Julien Lanoo‘s photography is a documentation of the built environment. He looks at the architectural world with a deep understanding of its historical and social layers as well as the visible and intangible connections between nature, light and materiality. His work features clean and elegant compositions, captures the beauty of the physical object and even beyond. After all, architecture is about people and how they live their lives.
What is it about architecture that attracts you?
I am deeply interested by ‘La condition humane’ (from french ‘The Human Condition’), a term coined by André Malraux in 1933. Not the book in itself, nor do I want to sublimate its thematic (which strangely is a modern problematic), but these three title words combine the whole complexity of our surrounding. The human condition — what is it? How unbelievably complex humans are.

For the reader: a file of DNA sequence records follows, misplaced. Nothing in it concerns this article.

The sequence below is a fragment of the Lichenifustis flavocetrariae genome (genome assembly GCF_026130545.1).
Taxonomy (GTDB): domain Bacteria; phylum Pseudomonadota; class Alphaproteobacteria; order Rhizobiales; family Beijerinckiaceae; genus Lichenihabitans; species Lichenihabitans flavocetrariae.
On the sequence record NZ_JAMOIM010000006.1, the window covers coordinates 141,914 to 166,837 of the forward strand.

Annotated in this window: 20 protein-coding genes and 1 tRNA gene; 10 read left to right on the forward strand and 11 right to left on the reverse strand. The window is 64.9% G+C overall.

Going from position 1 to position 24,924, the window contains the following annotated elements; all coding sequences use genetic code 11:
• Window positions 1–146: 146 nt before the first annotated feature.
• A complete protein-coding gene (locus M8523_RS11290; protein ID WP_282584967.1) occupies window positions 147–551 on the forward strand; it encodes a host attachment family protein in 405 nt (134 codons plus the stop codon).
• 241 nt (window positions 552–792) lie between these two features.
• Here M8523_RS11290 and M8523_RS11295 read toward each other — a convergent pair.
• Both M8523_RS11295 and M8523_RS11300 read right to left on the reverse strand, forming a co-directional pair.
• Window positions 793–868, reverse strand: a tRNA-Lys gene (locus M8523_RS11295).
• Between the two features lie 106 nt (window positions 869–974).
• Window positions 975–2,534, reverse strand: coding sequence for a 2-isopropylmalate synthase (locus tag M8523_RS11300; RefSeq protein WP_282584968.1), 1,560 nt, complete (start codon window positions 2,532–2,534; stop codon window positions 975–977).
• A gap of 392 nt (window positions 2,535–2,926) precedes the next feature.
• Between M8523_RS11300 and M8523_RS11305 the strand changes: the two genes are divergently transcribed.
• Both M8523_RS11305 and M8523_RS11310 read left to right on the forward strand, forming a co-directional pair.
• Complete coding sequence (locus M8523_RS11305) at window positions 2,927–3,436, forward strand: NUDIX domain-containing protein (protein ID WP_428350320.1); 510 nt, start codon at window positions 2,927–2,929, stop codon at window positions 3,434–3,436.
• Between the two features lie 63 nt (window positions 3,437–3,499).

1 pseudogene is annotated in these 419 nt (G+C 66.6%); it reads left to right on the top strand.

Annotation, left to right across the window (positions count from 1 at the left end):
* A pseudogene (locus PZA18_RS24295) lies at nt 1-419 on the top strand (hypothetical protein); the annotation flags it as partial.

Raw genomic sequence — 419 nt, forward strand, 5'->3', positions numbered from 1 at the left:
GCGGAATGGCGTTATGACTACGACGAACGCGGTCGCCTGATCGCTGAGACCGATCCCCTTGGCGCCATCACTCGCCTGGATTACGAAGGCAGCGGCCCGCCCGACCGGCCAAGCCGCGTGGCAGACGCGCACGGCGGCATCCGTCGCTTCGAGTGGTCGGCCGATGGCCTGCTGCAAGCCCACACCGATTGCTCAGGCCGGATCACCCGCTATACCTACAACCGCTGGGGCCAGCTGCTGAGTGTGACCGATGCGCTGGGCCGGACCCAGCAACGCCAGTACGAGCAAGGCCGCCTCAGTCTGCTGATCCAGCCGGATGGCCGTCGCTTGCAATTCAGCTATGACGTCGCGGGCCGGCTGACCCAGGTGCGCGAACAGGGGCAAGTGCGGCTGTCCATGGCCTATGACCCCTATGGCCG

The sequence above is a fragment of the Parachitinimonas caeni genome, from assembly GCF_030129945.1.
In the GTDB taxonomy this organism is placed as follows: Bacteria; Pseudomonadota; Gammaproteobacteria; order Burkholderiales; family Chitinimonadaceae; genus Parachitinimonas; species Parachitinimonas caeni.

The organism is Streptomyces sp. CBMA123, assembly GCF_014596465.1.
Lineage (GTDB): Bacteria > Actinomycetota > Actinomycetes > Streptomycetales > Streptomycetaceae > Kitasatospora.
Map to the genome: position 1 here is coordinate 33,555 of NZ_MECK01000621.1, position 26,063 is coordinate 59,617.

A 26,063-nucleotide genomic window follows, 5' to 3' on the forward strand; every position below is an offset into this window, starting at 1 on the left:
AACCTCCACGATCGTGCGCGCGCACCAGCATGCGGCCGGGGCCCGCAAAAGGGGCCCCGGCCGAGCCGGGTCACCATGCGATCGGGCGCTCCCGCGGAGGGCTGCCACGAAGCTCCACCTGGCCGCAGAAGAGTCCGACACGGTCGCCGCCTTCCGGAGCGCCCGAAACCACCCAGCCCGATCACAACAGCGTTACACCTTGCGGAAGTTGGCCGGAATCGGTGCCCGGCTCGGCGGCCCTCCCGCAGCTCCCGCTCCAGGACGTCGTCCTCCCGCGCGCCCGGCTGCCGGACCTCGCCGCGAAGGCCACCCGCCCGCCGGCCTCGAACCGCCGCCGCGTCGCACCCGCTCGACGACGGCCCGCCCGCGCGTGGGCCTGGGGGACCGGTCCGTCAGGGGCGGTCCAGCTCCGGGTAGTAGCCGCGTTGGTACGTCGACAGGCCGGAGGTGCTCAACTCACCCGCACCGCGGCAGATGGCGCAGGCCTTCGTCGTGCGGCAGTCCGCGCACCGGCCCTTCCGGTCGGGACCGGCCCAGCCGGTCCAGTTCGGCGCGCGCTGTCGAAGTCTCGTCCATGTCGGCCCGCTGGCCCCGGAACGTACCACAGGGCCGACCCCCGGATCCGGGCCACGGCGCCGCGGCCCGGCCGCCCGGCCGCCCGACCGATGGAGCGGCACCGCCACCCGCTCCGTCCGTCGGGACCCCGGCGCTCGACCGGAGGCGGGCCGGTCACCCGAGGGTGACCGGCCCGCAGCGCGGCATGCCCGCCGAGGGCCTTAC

I am born in an extremely beautiful and peaceful part of the world: the Belgo-French fields of Flanders. I grew up at the border between Belgium and France, actually exactly on the border because the village was split in two sides; across the road is another country. Below the surface there are numerous scars — ‘world’s battlefield for centuries’. Every European conflict from the Romans to World War II was fought here: the numerous hero stories of the post-war, closed borders, smuggling, human tragedies connected to this trade and centuries-old family conflicts. I’ve always been impressed by those stories, those complexities; how time heals all. How long it will take? […]